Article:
Q&A: Past tense vs Past participle

Each week here at the Australian Writers’ Centre, we dissect and discuss, contort and retort, ask and gasp at the English language and all its rules, regulations and ridiculousness. It’s a celebration of language, masquerading as a passive-aggressive whinge about words and weirdness. This week, things get tense… real tense…

Q: Hi there gang – I’m really excited about this week being the week when when they travelled forward in time in Back to the Future II… So I have a question.
A: Let’s guess: you want to know if it’s spelt DeLorean or Delorean? It’s the first one, with a capital L in the middle – and the model was actually the DeLorean DMC-12, manufactured for just a few years in the early 1980s.
Q: Um, no that wasn’t my question. But thanks, I think.
A: Ah, so what would you like to know about?
Q: Well it’s a tense situation.
A: Really? We’re all friends here, just kicking back – shooting the grammar breeze. Relax!
Q: No, I mean it’s about tenses. Past tense, really. I want to know – wait, did you just say “shooting the grammar breeze”?
A: Yeah, we did. We’re not proud of that moment. Let’s move on.
Q: Okay, well I want to know the difference between a past tense and a past participle. Can you help?
A: Are you sure you don’t want to hear more about DeLoreans?
Q: No, I’m good.
A: Well okay then. This Q&A section certainly isn’t long enough to explain all aspects of English verb tenses, but your question seems tightly defined enough.
Q: Good to hear. So, how do we begin?
A: Okay, well the past tense is also known as “simple past tense” – and it’s actually a pretty easy one to pin down. It’s simply something that has happened in the past and isn’t happening anymore. Simple! The past tense of a regular verb like “walk” would be “walked” – and the example would be “I walked for an hour this morning”.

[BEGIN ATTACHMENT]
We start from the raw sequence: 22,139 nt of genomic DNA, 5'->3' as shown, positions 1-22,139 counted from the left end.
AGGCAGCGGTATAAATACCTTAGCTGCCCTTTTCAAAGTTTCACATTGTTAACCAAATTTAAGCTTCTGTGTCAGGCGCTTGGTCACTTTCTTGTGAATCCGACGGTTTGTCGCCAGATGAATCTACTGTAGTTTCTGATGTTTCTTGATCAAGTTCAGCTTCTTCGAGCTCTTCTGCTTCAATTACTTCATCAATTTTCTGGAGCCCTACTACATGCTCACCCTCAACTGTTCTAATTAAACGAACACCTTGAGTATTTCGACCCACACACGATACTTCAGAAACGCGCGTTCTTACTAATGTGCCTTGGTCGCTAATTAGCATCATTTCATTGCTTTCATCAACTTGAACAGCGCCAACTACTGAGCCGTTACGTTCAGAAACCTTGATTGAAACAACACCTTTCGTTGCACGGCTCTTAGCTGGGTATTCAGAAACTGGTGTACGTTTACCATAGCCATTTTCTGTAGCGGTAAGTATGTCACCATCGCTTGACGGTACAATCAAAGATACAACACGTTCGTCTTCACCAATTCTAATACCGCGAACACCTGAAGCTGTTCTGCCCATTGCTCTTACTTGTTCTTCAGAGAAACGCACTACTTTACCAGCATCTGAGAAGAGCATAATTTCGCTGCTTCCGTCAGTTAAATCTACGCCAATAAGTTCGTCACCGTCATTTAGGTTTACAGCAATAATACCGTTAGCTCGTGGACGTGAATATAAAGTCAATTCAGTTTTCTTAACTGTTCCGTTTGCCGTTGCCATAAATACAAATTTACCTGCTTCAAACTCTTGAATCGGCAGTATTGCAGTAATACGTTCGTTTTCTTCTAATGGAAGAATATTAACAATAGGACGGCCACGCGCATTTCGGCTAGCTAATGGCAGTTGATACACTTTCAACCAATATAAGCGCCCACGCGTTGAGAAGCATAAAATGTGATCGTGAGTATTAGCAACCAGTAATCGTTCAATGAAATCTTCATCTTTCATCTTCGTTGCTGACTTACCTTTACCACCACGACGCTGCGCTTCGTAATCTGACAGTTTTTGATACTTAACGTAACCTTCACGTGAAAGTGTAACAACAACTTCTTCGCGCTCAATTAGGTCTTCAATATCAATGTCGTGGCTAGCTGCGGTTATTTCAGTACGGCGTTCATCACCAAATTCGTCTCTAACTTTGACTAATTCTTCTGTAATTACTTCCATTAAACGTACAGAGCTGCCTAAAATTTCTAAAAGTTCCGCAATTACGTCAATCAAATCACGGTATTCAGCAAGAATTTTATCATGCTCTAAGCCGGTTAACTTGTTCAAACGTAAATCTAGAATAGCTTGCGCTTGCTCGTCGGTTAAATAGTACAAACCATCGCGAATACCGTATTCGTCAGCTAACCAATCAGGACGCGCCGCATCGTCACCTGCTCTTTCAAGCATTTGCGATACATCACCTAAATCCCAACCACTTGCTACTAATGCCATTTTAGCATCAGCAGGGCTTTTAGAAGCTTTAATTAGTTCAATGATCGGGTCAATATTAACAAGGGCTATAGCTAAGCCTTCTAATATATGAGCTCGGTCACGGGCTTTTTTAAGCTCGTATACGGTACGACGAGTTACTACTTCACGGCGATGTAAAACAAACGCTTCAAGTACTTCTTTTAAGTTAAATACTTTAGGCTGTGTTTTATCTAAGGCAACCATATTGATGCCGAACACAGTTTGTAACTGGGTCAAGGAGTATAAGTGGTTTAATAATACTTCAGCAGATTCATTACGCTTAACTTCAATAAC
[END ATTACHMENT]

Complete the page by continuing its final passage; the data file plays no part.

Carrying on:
Q: Yes, but what about past participles? What IS a participle?
A: Well, it’s a kind of verb that tells you more about a noun. It’s sort of how adverbs or adjectives work, but participles are actually made by modifying the verb itself rather than plonking a new word in front of one. In English, they can be either present or past.
Q: So I think it’s time for some past participle examples.
A: You’re right. Remember that we have regular verbs and irregular ones. Regular verbs are easy – to form a simple past tense, you add “-ed” on the end. And for a past participle, you do the same. So with our “walk” example, simple past tense was “walked” and the past participle is also “walked” – as in “She had walked for miles.”
Q: And irregular verbs?
A: The thing that makes them irregular is how the simple past and past participle are formed. Sometimes these forms will be the same, but often there is a different word for each.
Q: Examples, examples, examples.
A: Haha, yep, getting to it! So consider the irregular verb “write”. Simple past tense is “wrote” (I wrote a good book). And the past participle is “written” (I wish I had written the book). Another irregular verb is “buy” – but this time both past forms are “bought”. The simple past (“I bought five of AWC’s on-demand courses”) and past participle (“If only I had bought more”).
Q: Are the past tense and past participle ever the same as the original verb?
A: Sure. Think about irregular verbs such as “cut”, “sit”, “hurt”, “hit”, “cost”, “put” or “let”. Both the simple past and past participle are the same. So, “to cut” and “I cut the ribbon” and “I had cut the ribbon”. Same with the others.
Q: Funny how they all end in T.
A: That’s true, it is. English is fun.
Q: Any other unusual ones?
A: Well, one that’s often confused is drink/drank/drunk. “Drink” is the verb, with “drank” the simple past tense (“He drank the milk”) and “drunk” as the past participle (“He had drunk too much milk”).
Q: Yeah, that IS a good one. What about “John was drunk”?
A: Well, that’s an adjective – nothing to do with what we’re talking about. We just hope John didn’t make a fool of himself and post it on social media.
Q: Haha, true. Any others?
A: Swim/swam/swum works the same as drink/drank/drunk. And sometimes, the simple past tense might be different but the past participle comes back to be the same as the verb. Like in run/ran/run. “She ran a marathon” vs “she had run five marathons”.
Q: Wow, okay, I think we’re there now. Time to go back to the future. Or at least the present.
A: It was certainly very tense this week.

Do you have a grammar grizzle or punctuation problem that you’d like our Q&A to explore? We’d love to hear it. Just email us here.

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